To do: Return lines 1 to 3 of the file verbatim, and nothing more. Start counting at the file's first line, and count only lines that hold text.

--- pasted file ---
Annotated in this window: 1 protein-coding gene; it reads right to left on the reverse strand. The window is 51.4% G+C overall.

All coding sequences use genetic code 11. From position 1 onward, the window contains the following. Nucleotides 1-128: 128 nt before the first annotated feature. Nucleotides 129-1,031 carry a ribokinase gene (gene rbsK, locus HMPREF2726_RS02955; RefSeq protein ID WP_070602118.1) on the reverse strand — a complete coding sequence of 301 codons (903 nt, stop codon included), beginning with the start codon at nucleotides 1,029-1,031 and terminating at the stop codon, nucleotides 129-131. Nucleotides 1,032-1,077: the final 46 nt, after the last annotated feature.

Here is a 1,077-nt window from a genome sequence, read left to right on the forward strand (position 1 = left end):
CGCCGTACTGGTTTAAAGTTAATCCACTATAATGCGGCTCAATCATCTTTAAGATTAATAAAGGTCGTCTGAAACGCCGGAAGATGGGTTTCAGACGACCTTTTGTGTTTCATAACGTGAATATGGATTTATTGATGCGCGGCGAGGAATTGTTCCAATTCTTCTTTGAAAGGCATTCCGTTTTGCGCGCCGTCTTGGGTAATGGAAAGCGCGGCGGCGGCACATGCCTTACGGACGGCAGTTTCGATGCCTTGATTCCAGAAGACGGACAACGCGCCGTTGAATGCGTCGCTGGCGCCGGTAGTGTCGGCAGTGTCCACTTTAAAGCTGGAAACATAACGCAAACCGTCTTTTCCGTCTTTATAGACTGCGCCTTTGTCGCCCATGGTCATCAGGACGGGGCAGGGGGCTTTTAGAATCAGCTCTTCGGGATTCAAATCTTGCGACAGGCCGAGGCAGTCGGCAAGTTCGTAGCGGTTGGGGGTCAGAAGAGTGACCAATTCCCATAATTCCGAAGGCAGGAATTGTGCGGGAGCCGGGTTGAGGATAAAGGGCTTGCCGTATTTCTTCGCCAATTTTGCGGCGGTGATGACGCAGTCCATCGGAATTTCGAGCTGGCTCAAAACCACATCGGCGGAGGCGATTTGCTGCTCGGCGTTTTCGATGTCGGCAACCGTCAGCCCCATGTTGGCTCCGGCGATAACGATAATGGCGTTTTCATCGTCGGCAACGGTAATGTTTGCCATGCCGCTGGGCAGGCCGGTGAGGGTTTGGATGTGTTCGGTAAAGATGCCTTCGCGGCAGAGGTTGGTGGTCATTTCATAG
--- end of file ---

Annotated in this window: 1 protein-coding gene; it reads right to left on the reverse strand. The window is 51.4% G+C overall.

All coding sequences use genetic code 11. From position 1 onward, the window contains the following. Nucleotides 1-128: 128 nt before the first annotated feature. Nucleotides 129-1,031 carry a ribokinase gene (gene rbsK, locus HMPREF2726_RS02955; RefSeq protein ID WP_070602118.1) on the reverse strand — a complete coding sequence of 301 codons (903 nt, stop codon included), beginning with the start codon at nucleotides 1,029-1,031 and terminating at the stop codon, nucleotides 129-131. Nucleotides 1,032-1,077: the final 46 nt, after the last annotated feature.

Here is a 1,077-nt window from a genome sequence, read left to right on the forward strand (position 1 = left end):